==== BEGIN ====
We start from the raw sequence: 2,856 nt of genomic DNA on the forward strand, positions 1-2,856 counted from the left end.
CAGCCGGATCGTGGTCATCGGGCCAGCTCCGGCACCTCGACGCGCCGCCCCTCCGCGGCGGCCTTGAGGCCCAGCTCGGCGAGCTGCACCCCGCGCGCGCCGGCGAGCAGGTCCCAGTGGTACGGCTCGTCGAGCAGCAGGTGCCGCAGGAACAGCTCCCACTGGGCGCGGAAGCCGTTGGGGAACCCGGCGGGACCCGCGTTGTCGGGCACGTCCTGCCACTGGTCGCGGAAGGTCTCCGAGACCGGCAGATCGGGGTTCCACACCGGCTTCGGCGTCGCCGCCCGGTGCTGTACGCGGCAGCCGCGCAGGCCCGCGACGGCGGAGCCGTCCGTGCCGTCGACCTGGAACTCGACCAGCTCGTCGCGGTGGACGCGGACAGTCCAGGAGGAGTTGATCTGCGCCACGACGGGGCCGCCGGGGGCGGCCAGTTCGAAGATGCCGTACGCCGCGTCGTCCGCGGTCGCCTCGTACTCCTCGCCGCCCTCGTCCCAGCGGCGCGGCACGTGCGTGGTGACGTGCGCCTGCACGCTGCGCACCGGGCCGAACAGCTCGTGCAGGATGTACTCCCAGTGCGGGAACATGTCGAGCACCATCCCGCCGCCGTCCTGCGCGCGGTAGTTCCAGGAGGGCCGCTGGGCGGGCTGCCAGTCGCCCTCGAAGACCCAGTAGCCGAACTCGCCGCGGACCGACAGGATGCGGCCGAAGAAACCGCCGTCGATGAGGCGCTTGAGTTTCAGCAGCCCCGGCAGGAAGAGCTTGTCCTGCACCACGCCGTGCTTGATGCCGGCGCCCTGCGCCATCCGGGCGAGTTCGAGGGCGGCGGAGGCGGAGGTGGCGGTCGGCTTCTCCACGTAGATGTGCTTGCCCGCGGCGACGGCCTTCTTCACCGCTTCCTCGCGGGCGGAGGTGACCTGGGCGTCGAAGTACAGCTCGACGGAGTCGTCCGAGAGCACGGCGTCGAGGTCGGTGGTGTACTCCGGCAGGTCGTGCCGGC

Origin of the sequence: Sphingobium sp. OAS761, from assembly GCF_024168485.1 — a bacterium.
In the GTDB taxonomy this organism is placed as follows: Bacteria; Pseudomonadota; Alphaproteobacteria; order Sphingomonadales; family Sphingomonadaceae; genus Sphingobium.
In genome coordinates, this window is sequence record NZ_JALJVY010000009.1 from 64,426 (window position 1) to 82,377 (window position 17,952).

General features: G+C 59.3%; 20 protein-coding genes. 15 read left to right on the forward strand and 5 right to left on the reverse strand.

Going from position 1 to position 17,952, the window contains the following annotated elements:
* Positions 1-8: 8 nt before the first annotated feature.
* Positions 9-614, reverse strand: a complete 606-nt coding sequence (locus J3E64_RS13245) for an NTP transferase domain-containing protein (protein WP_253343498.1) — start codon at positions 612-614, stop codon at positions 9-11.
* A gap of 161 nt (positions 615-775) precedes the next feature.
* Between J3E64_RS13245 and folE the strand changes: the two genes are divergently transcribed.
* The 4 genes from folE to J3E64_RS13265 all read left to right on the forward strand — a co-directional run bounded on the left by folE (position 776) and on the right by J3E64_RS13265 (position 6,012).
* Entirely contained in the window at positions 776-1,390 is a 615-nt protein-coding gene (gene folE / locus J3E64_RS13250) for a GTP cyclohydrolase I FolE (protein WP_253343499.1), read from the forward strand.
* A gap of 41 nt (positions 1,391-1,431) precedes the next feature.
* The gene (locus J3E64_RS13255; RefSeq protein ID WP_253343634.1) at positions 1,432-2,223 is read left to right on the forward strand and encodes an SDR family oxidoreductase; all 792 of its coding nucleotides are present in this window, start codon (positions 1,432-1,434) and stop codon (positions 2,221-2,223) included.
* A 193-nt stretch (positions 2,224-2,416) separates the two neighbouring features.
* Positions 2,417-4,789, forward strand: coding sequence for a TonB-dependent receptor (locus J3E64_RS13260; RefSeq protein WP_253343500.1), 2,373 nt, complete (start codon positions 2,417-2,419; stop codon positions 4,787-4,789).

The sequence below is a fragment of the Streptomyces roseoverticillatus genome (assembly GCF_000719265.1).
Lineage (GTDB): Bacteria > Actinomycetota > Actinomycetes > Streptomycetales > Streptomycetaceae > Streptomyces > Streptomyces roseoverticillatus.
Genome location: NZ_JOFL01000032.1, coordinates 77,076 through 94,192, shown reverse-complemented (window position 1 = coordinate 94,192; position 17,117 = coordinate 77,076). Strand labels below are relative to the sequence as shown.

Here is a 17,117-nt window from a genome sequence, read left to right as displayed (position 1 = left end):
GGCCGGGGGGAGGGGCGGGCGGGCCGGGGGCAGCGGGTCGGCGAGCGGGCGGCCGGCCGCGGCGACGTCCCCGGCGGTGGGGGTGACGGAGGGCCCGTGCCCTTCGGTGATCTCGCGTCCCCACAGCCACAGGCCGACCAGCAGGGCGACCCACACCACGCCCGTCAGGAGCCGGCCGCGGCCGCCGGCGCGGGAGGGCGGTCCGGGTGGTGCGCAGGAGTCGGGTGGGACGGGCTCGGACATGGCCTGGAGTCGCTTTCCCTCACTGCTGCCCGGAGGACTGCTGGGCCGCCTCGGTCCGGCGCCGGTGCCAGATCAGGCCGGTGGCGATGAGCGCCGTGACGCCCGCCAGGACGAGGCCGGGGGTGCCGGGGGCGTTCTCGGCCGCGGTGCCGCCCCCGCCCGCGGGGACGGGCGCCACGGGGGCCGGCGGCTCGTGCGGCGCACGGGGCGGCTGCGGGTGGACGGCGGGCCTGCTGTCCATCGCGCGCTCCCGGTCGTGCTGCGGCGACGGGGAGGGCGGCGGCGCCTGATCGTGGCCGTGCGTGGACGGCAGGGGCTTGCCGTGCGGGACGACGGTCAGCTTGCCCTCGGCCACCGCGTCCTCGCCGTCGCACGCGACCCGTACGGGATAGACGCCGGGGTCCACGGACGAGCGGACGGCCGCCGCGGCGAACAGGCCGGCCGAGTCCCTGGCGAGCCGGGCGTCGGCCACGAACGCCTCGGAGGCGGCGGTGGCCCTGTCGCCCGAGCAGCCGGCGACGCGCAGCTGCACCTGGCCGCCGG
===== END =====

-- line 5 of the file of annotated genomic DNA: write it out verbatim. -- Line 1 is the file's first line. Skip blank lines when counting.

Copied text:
In genome coordinates, this window is sequence record NZ_JALJVY010000009.1 from 64,426 (window position 1) to 82,377 (window position 17,952).